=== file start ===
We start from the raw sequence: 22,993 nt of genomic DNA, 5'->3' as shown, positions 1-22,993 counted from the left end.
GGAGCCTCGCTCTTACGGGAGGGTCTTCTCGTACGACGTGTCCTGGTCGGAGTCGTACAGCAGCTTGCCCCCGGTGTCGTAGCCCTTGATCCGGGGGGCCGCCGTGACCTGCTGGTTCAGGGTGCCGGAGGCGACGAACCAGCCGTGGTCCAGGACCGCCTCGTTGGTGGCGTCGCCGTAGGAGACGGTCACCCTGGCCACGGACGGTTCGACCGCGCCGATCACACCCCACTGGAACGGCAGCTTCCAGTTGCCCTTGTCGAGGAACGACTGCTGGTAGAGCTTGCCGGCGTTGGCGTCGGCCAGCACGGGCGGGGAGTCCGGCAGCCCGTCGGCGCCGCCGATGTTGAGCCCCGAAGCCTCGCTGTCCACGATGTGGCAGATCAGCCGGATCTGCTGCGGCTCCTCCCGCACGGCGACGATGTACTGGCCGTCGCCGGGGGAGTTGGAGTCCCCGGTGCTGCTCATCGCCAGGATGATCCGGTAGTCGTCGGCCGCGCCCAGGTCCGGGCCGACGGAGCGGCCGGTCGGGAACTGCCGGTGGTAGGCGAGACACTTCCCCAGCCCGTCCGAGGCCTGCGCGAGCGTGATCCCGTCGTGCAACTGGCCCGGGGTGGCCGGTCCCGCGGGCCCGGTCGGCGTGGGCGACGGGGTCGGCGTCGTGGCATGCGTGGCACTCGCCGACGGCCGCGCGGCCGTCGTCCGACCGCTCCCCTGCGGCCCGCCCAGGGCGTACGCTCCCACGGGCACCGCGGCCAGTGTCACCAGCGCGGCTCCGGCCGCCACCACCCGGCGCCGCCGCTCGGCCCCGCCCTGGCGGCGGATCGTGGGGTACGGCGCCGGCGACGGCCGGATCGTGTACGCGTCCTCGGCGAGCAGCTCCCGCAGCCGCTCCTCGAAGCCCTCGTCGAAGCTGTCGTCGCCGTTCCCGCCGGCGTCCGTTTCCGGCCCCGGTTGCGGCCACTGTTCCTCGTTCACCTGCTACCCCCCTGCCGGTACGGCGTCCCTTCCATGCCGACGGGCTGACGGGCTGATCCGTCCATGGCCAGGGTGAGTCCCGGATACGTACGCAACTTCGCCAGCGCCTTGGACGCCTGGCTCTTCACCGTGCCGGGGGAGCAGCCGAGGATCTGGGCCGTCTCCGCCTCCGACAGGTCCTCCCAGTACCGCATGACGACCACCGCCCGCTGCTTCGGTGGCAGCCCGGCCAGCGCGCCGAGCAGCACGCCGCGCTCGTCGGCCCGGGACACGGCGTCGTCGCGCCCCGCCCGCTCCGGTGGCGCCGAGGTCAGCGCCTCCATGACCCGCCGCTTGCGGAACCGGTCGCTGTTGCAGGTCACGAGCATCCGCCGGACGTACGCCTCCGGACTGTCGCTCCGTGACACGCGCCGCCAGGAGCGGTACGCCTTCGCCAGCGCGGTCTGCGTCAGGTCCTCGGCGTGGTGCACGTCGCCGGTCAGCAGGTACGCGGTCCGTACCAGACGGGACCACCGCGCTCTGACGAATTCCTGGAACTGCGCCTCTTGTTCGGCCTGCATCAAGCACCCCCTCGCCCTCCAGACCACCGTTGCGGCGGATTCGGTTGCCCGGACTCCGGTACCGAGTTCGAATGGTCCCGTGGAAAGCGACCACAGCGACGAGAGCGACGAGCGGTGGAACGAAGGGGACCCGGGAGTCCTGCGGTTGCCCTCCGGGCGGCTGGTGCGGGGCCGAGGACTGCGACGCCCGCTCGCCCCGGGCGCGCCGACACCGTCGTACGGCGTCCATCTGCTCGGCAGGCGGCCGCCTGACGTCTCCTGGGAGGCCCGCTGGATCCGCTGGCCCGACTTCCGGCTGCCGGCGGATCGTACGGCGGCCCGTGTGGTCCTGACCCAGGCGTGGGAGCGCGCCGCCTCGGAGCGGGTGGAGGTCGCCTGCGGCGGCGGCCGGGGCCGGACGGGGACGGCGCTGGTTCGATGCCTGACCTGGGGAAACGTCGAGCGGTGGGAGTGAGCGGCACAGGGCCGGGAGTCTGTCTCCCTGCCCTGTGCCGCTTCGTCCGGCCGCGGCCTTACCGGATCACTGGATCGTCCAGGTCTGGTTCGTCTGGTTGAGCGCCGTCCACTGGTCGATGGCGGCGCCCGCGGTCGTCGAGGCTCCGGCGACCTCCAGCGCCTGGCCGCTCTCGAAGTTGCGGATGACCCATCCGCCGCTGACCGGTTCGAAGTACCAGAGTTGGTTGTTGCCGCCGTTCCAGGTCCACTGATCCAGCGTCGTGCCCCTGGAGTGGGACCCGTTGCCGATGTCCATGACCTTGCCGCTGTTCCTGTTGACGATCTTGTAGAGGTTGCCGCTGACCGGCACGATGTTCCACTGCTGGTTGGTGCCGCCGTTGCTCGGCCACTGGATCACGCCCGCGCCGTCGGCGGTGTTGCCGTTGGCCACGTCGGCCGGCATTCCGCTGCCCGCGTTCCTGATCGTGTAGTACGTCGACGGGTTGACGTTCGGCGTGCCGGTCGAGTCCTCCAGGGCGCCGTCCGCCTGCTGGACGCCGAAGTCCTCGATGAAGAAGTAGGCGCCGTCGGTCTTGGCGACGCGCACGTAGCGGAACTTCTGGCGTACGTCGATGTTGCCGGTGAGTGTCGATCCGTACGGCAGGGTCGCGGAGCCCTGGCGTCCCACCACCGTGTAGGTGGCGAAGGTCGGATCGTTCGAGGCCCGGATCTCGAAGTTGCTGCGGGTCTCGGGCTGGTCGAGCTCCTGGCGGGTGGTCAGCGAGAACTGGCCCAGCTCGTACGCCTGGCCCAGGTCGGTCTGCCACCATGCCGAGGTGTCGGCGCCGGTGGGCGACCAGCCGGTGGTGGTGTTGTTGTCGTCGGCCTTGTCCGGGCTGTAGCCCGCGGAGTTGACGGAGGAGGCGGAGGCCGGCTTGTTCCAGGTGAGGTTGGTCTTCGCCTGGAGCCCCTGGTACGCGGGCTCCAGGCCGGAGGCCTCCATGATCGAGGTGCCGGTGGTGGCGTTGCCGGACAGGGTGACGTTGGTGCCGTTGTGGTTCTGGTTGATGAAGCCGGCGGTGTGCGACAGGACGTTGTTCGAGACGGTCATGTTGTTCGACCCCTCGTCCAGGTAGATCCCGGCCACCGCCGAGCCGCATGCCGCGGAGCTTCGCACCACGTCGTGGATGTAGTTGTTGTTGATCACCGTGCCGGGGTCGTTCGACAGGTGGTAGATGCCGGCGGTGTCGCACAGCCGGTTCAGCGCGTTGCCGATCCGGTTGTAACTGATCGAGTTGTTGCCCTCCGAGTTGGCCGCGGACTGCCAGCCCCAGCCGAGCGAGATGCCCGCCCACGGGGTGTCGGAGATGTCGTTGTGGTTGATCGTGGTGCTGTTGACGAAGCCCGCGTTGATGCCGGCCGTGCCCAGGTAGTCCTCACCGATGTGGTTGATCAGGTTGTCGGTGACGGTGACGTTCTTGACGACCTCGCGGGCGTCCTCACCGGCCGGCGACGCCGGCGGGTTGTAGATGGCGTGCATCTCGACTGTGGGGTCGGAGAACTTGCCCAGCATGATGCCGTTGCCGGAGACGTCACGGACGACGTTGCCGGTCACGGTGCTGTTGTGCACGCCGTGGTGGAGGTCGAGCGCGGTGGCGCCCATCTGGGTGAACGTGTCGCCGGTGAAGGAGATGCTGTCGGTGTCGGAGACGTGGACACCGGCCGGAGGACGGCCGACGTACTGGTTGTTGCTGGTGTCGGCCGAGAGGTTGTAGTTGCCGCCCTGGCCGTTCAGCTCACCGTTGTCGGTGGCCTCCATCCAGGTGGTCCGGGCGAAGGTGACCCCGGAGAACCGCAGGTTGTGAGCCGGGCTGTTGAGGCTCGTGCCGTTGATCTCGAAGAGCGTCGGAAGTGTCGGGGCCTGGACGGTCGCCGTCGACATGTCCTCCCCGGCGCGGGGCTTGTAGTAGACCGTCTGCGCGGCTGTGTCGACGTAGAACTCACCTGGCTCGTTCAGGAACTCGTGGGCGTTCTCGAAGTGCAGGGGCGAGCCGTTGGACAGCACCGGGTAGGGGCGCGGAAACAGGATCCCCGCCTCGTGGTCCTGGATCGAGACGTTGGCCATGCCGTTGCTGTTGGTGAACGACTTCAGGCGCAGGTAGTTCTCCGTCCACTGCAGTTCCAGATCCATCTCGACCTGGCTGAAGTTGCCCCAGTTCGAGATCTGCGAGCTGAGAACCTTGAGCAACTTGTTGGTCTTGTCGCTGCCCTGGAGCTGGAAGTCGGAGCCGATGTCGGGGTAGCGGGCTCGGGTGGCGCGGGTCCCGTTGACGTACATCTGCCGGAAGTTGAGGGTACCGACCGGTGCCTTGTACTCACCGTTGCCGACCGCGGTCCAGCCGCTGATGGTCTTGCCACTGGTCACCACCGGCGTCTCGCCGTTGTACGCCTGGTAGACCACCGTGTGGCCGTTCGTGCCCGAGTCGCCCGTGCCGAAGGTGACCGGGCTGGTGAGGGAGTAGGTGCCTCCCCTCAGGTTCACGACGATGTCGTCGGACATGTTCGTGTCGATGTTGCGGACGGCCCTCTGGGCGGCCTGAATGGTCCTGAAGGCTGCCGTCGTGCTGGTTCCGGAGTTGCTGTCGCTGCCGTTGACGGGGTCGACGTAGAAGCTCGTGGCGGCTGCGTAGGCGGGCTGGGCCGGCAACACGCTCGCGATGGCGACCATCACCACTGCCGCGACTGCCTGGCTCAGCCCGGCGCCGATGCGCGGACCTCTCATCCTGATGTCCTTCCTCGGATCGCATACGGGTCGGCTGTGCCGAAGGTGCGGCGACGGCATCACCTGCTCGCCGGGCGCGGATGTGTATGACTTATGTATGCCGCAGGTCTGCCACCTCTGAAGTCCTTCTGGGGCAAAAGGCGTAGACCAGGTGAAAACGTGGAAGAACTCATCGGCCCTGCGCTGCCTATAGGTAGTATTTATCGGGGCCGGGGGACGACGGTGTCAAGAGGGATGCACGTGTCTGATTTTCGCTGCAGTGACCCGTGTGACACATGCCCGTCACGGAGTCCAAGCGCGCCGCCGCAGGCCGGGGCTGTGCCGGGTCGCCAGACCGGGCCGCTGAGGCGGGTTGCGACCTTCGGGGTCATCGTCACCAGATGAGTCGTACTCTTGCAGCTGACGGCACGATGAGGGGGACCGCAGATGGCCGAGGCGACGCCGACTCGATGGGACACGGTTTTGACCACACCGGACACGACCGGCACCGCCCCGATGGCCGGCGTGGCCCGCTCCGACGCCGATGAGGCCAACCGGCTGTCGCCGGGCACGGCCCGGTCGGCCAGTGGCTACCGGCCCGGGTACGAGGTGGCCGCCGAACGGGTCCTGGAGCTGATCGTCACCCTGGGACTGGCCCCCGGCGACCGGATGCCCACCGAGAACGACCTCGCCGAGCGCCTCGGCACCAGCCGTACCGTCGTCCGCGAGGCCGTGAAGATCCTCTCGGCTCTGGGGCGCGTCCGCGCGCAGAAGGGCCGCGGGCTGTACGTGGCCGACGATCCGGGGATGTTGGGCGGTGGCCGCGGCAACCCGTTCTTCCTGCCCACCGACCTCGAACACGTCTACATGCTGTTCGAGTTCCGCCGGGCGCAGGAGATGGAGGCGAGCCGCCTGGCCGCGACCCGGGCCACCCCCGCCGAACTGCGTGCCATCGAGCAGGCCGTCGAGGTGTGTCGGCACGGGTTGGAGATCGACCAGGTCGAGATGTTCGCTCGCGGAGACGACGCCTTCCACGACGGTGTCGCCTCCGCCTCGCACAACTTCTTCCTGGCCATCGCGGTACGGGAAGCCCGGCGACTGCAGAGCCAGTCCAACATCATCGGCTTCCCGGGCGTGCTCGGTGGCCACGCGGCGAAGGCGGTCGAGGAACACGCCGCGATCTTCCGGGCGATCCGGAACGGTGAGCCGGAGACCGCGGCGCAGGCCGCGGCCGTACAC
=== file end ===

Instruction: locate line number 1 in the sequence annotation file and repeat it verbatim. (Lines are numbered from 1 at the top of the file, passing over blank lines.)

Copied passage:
We start from the raw sequence: 22,993 nt of genomic DNA, 5'->3' as shown, positions 1-22,993 counted from the left end.